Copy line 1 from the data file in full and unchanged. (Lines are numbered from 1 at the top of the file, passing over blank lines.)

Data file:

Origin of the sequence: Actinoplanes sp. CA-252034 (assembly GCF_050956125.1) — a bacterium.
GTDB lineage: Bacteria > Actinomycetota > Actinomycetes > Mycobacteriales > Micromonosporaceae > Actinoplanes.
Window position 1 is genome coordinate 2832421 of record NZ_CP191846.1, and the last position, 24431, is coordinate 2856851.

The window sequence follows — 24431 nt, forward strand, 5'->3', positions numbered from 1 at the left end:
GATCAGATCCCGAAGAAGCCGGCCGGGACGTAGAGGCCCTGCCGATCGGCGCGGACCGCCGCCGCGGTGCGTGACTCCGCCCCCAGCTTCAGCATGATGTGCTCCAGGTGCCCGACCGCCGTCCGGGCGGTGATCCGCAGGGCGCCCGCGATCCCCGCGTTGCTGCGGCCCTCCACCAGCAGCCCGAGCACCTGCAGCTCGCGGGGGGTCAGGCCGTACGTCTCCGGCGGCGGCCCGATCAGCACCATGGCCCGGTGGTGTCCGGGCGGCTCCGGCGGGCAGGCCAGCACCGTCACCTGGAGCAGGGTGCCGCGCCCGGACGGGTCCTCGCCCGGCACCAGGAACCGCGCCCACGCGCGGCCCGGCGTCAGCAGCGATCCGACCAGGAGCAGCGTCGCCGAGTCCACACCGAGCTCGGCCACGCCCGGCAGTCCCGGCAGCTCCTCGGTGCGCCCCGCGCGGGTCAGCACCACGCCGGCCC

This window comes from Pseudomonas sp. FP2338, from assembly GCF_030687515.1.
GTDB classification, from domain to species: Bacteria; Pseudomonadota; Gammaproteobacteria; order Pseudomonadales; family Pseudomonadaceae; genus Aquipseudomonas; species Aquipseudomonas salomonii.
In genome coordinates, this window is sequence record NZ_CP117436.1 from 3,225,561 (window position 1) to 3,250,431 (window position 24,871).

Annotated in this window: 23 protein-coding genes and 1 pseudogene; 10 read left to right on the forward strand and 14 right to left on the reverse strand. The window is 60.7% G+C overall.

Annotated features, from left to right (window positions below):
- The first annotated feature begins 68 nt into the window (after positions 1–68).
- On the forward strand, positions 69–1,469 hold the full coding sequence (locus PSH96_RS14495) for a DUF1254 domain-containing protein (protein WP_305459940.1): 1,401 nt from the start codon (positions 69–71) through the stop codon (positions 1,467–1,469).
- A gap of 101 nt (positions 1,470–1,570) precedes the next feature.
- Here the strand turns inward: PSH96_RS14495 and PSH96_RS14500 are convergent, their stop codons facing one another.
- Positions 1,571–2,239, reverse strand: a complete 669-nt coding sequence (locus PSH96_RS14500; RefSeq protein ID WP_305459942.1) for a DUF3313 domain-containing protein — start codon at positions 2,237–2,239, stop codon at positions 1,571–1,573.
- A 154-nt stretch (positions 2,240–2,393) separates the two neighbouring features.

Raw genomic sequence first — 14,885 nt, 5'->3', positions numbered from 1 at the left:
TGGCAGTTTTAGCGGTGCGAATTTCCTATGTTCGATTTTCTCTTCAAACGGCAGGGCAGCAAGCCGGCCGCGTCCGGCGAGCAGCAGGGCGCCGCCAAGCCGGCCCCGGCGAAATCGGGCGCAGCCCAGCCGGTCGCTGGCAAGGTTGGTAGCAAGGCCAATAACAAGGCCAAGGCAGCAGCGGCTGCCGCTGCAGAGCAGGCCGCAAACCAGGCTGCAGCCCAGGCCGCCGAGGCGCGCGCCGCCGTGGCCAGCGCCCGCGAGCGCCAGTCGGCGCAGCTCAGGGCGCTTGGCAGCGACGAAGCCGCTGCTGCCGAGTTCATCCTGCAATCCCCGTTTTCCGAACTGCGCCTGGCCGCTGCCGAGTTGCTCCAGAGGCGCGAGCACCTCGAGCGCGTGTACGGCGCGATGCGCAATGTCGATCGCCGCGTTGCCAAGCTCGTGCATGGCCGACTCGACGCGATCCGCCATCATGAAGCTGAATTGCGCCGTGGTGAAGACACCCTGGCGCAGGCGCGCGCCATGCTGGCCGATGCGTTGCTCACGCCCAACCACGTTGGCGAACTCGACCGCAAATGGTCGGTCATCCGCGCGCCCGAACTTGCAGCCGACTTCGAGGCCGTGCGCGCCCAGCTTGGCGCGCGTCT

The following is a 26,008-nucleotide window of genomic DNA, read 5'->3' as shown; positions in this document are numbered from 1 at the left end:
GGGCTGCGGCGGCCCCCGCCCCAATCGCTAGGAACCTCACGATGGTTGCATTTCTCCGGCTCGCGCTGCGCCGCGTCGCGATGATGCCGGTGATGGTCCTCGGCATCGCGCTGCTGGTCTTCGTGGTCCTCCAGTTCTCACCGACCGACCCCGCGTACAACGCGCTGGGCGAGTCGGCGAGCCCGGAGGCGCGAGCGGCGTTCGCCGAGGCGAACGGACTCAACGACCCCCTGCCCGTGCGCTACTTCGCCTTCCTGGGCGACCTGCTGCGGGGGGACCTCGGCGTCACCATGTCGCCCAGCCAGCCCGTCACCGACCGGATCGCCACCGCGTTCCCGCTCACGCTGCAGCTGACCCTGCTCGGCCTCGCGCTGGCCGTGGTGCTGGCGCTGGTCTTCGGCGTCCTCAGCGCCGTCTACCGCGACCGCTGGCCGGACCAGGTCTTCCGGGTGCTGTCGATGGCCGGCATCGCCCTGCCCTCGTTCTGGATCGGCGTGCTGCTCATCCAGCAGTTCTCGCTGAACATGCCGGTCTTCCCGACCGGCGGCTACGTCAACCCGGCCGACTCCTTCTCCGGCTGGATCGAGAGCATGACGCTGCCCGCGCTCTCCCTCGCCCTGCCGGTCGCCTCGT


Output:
Origin of the sequence: Actinoplanes sp. CA-252034 (assembly GCF_050956125.1) — a bacterium.